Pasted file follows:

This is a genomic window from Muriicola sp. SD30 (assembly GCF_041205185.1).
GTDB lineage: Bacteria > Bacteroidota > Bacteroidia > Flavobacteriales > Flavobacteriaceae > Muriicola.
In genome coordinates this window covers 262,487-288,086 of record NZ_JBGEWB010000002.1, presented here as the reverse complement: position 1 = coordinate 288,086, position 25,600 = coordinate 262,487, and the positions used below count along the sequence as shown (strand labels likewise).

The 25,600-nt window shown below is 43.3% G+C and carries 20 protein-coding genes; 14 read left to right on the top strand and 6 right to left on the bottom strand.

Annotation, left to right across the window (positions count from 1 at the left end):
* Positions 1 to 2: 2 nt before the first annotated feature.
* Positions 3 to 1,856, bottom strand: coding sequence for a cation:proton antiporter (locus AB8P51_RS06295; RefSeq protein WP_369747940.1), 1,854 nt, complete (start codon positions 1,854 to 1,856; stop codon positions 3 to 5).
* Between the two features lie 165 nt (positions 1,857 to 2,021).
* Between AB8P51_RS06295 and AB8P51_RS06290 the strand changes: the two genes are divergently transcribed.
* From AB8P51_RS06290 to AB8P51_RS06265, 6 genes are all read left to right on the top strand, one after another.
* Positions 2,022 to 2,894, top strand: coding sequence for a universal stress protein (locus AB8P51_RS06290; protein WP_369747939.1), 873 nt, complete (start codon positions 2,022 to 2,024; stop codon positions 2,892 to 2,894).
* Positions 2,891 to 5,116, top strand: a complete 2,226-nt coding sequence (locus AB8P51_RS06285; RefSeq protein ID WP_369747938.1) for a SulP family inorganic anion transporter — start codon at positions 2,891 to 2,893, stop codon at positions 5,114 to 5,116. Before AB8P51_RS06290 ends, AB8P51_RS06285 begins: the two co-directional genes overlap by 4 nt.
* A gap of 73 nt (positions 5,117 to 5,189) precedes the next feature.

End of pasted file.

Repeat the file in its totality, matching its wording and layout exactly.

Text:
This is a genomic window from Muriicola sp. SD30 (assembly GCF_041205185.1).
GTDB lineage: Bacteria > Bacteroidota > Bacteroidia > Flavobacteriales > Flavobacteriaceae > Muriicola.
In genome coordinates this window covers 262,487-288,086 of record NZ_JBGEWB010000002.1, presented here as the reverse complement: position 1 = coordinate 288,086, position 25,600 = coordinate 262,487, and the positions used below count along the sequence as shown (strand labels likewise).

The 25,600-nt window shown below is 43.3% G+C and carries 20 protein-coding genes; 14 read left to right on the top strand and 6 right to left on the bottom strand.

Annotation, left to right across the window (positions count from 1 at the left end):
* Positions 1 to 2: 2 nt before the first annotated feature.
* Positions 3 to 1,856, bottom strand: coding sequence for a cation:proton antiporter (locus AB8P51_RS06295; RefSeq protein WP_369747940.1), 1,854 nt, complete (start codon positions 1,854 to 1,856; stop codon positions 3 to 5).
* Between the two features lie 165 nt (positions 1,857 to 2,021).
* Between AB8P51_RS06295 and AB8P51_RS06290 the strand changes: the two genes are divergently transcribed.
* From AB8P51_RS06290 to AB8P51_RS06265, 6 genes are all read left to right on the top strand, one after another.
* Positions 2,022 to 2,894, top strand: coding sequence for a universal stress protein (locus AB8P51_RS06290; protein WP_369747939.1), 873 nt, complete (start codon positions 2,022 to 2,024; stop codon positions 2,892 to 2,894).
* Positions 2,891 to 5,116, top strand: a complete 2,226-nt coding sequence (locus AB8P51_RS06285; RefSeq protein ID WP_369747938.1) for a SulP family inorganic anion transporter — start codon at positions 2,891 to 2,893, stop codon at positions 5,114 to 5,116. Before AB8P51_RS06290 ends, AB8P51_RS06285 begins: the two co-directional genes overlap by 4 nt.
* A gap of 73 nt (positions 5,117 to 5,189) precedes the next feature.